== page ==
Added by Jon Davies
When you filed your 2012 tax return in January, were you left thinking “if only…..”? If only you had planned in advance, you could have paid a lot less tax. Well, it might seem only moments since you filed that tax return, but now is the perfect time to plan for the 5 April 2013 year-end and avoid that “if only…” moment next year.
With a month to go to the end of the current tax year, we’re going to use this week to bring you our Top 5 Tips for reducing your personal tax bill by taking action this month.
The key thing is to read these and, where appropriate, act on them!
So, without any delay, here’s Tip number 1.
Year-end tax tip 1 – Have you used all of your personal allowance?
Everyone aged under 65 is allowed to earn £8,105 tax-free in the tax year to 5 April 2013. This rises to £10,500 if you’re aged 65 to 74, and £10,600 if you’re older.
Therefore, it makes sense to use your allowance wherever possible….and to use the allowance of family members. If you have a business and your spouse helps out, but doesn’t have any other income, it can make sense to pay them up to £8,105. This is also true for your children.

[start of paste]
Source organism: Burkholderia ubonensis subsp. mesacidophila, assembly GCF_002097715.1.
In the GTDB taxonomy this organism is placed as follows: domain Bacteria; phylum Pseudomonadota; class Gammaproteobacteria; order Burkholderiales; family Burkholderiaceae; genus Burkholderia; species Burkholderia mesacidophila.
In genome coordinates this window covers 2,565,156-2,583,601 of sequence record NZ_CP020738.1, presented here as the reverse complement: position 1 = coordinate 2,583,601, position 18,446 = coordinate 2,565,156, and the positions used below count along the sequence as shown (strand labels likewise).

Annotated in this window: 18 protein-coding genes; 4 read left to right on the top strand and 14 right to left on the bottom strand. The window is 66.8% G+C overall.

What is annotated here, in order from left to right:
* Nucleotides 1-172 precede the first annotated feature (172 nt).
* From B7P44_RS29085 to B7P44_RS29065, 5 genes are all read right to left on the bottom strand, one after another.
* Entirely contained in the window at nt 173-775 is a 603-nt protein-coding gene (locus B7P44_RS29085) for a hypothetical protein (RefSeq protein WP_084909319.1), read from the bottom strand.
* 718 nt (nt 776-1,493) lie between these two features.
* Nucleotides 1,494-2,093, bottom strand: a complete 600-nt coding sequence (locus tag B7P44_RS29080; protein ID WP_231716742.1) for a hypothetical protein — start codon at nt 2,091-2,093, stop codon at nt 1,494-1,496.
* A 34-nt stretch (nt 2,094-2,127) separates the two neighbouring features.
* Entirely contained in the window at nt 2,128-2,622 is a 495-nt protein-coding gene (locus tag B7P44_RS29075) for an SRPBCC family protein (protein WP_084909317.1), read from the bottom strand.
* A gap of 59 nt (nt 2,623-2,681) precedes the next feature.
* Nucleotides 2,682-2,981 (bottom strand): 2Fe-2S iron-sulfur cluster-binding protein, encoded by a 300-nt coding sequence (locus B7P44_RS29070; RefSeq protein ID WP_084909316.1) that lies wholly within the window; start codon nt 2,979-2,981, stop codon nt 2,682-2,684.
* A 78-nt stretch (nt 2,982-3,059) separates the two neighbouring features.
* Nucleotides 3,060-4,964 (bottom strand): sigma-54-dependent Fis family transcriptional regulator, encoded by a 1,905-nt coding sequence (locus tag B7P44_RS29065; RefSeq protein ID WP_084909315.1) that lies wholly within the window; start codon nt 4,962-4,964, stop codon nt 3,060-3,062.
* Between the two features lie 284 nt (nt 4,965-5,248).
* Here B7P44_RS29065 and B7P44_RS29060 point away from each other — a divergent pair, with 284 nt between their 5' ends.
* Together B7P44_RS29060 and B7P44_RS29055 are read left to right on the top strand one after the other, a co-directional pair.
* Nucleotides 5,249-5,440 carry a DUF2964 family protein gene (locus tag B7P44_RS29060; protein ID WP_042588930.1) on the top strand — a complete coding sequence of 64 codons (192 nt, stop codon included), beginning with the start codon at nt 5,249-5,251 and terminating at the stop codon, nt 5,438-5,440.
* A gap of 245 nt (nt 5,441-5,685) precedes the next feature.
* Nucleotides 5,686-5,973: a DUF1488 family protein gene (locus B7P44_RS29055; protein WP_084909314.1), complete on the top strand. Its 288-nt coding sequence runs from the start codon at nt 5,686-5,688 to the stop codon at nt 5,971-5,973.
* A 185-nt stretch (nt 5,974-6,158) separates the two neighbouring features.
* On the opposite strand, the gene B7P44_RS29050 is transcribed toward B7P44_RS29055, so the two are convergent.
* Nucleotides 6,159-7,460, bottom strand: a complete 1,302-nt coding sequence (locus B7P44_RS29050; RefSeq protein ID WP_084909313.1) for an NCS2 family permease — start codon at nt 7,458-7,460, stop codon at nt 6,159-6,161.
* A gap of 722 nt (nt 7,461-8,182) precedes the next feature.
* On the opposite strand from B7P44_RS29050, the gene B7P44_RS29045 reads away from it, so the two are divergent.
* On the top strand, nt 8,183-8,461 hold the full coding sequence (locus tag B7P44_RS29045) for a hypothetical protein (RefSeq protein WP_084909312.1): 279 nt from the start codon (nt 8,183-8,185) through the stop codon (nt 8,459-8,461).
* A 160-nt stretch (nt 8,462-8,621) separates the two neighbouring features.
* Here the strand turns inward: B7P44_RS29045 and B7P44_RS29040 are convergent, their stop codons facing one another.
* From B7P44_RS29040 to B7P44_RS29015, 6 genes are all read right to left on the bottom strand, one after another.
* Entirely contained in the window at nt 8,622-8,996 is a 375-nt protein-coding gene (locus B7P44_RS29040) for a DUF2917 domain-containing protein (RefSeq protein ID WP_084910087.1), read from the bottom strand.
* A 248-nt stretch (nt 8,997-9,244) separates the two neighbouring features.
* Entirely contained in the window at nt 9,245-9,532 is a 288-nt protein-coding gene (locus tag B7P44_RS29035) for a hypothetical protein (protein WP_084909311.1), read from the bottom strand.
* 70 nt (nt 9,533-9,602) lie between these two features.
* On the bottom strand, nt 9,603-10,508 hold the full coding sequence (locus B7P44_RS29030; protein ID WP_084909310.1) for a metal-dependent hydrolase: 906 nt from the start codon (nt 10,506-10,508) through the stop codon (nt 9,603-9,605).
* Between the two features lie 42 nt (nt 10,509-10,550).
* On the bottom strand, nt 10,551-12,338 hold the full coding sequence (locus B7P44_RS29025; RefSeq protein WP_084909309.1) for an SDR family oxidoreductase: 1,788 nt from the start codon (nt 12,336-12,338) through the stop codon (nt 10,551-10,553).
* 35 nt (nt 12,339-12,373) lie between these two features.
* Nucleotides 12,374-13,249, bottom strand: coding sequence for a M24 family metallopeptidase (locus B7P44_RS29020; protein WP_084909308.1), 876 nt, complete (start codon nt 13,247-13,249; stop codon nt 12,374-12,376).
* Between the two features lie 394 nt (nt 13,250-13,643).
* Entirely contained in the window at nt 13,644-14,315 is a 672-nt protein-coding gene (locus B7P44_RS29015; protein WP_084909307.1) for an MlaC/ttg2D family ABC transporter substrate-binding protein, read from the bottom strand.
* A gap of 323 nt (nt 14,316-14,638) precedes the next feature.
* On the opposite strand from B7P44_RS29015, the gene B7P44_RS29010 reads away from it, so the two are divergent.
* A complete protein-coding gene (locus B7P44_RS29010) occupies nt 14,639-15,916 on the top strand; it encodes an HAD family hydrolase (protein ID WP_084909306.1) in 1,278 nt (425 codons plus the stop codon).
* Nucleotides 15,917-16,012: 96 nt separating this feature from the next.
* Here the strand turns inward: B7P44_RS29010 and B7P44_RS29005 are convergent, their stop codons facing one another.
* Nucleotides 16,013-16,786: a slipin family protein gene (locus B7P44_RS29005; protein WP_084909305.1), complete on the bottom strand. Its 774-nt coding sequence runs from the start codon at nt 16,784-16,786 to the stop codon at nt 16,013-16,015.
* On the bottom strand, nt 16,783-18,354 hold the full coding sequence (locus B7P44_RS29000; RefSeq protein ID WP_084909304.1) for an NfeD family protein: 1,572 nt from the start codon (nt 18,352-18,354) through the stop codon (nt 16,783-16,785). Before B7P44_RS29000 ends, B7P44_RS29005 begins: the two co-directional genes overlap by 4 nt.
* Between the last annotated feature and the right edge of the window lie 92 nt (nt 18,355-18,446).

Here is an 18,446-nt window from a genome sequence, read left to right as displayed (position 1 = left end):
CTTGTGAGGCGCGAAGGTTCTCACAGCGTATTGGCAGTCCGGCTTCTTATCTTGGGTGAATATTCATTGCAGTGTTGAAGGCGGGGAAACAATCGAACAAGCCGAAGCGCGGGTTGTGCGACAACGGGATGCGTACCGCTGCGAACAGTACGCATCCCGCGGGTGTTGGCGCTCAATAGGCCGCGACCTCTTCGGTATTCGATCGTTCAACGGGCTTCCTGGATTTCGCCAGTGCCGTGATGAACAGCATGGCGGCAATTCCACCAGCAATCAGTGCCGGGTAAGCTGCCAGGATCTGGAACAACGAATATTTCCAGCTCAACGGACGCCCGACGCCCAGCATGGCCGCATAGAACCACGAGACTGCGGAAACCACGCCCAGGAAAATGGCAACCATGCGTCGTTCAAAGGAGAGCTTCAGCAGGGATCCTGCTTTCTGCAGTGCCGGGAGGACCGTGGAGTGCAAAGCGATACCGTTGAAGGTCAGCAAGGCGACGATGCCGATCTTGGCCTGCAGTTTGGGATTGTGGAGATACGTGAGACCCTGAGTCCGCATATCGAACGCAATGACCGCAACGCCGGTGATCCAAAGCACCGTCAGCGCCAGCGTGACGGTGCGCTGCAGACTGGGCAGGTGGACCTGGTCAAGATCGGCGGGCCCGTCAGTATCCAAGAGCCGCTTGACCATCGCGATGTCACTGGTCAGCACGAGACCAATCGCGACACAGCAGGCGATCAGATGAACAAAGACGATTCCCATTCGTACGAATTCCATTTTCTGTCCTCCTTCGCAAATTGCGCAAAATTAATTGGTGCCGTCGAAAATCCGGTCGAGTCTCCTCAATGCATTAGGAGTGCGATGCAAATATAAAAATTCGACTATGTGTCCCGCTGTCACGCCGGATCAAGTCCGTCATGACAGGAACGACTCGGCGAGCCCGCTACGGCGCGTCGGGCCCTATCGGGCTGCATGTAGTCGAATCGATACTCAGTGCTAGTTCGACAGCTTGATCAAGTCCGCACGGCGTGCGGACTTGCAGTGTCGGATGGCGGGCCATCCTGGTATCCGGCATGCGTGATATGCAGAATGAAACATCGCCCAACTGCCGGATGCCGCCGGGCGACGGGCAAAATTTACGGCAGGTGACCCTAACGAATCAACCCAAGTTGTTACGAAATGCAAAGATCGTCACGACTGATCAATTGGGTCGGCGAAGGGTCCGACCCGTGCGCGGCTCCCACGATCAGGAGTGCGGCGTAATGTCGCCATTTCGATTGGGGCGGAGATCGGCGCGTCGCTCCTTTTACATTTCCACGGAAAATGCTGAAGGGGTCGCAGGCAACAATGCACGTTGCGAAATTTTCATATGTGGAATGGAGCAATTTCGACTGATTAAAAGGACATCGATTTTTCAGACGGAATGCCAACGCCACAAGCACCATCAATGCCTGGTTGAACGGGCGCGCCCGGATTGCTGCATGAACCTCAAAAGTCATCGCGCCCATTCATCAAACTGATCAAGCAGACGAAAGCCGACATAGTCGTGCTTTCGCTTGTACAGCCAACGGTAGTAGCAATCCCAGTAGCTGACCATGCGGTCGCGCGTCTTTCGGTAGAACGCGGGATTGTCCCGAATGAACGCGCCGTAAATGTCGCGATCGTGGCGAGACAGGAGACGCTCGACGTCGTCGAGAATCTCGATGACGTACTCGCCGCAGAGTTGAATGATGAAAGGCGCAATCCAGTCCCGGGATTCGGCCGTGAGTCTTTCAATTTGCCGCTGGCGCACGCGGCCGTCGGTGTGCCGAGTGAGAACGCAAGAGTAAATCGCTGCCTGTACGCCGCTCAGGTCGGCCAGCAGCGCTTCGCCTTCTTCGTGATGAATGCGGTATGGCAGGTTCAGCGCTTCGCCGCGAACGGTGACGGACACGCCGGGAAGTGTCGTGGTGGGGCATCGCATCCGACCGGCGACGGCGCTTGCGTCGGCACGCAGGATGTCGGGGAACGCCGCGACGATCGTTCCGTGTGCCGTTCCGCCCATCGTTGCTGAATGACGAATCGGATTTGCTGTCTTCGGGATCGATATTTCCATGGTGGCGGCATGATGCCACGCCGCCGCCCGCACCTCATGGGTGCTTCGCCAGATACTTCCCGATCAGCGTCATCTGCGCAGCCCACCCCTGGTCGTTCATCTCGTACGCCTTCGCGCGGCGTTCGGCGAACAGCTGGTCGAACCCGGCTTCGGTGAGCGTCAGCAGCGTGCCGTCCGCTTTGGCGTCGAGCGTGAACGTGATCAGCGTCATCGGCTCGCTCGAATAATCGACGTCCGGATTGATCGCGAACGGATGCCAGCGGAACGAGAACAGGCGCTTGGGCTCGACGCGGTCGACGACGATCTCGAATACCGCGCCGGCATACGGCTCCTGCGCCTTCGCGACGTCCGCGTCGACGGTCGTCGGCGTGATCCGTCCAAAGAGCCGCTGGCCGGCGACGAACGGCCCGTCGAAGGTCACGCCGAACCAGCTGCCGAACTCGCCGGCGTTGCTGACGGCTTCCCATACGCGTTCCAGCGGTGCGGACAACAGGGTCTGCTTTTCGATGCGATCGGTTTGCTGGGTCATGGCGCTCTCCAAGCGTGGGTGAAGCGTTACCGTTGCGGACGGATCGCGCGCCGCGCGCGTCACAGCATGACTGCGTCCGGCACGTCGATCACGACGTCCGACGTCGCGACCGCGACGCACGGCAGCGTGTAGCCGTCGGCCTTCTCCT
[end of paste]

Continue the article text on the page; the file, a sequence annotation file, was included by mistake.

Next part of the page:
Similarly, if you have any other sources of income (eg savings, investments, or property rentals), you may be able to save tax by splitting the income with your spouse and/or children.
This will reduce your taxable income, with no tax to be paid by your spouse or child. Care should be taken over the details to ensure HMRC can’t challenge this – we can help you with this.
You should also consider splitting your income if you’re near any of the following income thresholds:
• £42,475 – if you breach this threshold, you will become a 40% tax payer. This also impacts on the rate of Capital Gains Tax you pay.
• £50,000 – you start to lose Child Benefits if you earn more than £50,000. There’ll be a detailed tip on this later in the week.
• £100,000 – if you earn more than £100,000, you start to lose your personal allowance. Your allowance is reduced by £1 for every £2 you earn over the £100,000 threshold – if you earn more than £116,210, you lose the full £8,105 personal allowance.
• £150,000 – if you breach this threshold, you become a 50% tax payer.
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